• I hope I’m not giving too much away with this question (we can skip it if you don’t want spoilers), but I want to talk about one of the central themes of the book: is it possible to save the Earth while saving humanity? The author of the diary, Lynna, writes about her water activist daughter, Hilde, a little over halfway through the book: “Does Hilde realize that she’s an oxymoron? To fight for water and the environment is to fight against humanity. Because at the root of Daniel’s question—would you save the planet at the expense of humanity?—lies the deeper question: can humanity exist without destroying the environment? And has Hilde made her prognosis? I know Una still believed in her heart that we could. I always thought her optimism was naïve.” For a long time, it seems like a narrative of the environmental movement was that humans are a virus. But now, there’s a big pushback against this narrative, with activists pointing to the systemic players who bear the most responsibility for the climate crisis. What do you think? Are humans the root problem?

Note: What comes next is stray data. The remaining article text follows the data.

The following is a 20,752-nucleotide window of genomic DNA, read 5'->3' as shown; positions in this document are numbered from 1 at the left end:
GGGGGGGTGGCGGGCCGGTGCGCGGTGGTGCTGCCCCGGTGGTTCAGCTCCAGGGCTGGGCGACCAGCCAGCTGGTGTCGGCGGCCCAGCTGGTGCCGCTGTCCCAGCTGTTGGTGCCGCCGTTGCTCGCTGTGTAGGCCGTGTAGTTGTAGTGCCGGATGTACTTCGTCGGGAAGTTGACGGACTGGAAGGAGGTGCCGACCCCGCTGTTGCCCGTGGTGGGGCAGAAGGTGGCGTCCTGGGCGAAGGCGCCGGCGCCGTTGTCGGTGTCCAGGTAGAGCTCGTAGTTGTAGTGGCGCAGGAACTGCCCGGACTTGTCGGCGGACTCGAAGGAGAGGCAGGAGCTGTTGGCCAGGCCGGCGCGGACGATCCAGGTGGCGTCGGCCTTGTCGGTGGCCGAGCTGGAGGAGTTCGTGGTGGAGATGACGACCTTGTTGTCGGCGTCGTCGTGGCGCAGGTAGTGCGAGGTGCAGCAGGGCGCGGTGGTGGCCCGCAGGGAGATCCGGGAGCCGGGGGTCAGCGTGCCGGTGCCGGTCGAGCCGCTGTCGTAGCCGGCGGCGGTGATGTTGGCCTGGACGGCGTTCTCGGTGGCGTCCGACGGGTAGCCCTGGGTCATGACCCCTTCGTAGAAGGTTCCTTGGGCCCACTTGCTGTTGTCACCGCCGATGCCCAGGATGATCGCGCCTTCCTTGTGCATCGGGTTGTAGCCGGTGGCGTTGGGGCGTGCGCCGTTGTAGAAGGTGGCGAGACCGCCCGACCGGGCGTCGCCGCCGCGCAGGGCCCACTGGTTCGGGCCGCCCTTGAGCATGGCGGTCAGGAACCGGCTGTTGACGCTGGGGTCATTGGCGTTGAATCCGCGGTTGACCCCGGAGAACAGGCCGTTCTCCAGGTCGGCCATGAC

On the surface, I’d say yes. Of course we are. But that is a far too simple and easy answer. It’s the easy way out. It isn’t so much that we’re human that created the climate crisis. It is that we— most of us—live and subscribe to a worldview and belief system that came from a place of great uncertainty with a perception of scarcity and an existential model based on fear and separation. Ancient peoples and most indigenous people today do not hold themselves as separate from the land; they already live in ecological civilizations. An ecological civilization is both a new and ancient idea. Buddhist, Taoist, and other traditions base their spiritual wisdom on the deep interconnectedness of all things. According to Robin Wall Kimmerer “In indigenous ways of knowing, it is understood that each living being has a particular role to play. Every being is endowed with certain gifts, its own intelligence, its own spirit, its own story…The foundation of education is to discover that gift within us and learn to use it well.” I think we’re starting to do this. Partly through listening to the Traditional Ecological Knowledge of our indigenous peoples.